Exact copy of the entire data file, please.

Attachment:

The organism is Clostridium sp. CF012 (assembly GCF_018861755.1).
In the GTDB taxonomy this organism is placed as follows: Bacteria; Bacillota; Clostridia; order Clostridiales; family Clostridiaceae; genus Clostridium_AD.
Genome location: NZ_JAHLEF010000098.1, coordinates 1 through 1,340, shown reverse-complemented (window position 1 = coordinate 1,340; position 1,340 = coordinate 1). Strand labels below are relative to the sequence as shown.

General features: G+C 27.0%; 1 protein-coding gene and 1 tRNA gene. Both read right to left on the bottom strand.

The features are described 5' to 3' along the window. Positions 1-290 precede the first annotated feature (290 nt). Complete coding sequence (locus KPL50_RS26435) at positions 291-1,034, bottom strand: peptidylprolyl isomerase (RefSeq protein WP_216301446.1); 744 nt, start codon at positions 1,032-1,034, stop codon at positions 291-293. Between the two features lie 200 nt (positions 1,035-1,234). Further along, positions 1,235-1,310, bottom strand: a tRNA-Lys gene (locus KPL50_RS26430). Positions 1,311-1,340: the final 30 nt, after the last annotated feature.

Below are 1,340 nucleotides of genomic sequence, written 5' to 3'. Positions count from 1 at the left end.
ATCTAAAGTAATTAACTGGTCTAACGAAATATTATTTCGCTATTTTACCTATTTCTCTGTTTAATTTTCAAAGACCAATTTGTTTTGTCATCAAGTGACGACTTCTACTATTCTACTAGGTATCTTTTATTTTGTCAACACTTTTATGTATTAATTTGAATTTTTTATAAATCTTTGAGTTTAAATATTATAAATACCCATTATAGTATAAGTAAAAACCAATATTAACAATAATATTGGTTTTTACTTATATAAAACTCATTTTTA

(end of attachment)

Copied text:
The organism is Clostridium sp. CF012 (assembly GCF_018861755.1).
In the GTDB taxonomy this organism is placed as follows: Bacteria; Bacillota; Clostridia; order Clostridiales; family Clostridiaceae; genus Clostridium_AD.
Genome location: NZ_JAHLEF010000098.1, coordinates 1 through 1,340, shown reverse-complemented (window position 1 = coordinate 1,340; position 1,340 = coordinate 1). Strand labels below are relative to the sequence as shown.

General features: G+C 27.0%; 1 protein-coding gene and 1 tRNA gene. Both read right to left on the bottom strand.

The features are described 5' to 3' along the window. Positions 1-290 precede the first annotated feature (290 nt). Complete coding sequence (locus KPL50_RS26435) at positions 291-1,034, bottom strand: peptidylprolyl isomerase (RefSeq protein WP_216301446.1); 744 nt, start codon at positions 1,032-1,034, stop codon at positions 291-293. Between the two features lie 200 nt (positions 1,035-1,234). Further along, positions 1,235-1,310, bottom strand: a tRNA-Lys gene (locus KPL50_RS26430). Positions 1,311-1,340: the final 30 nt, after the last annotated feature.

Below are 1,340 nucleotides of genomic sequence, written 5' to 3'. Positions count from 1 at the left end.
ATCTAAAGTAATTAACTGGTCTAACGAAATATTATTTCGCTATTTTACCTATTTCTCTGTTTAATTTTCAAAGACCAATTTGTTTTGTCATCAAGTGACGACTTCTACTATTCTACTAGGTATCTTTTATTTTGTCAACACTTTTATGTATTAATTTGAATTTTTTATAAATCTTTGAGTTTAAATATTATAAATACCCATTATAGTATAAGTAAAAACCAATATTAACAATAATATTGGTTTTTACTTATATAAAACTCATTTTTA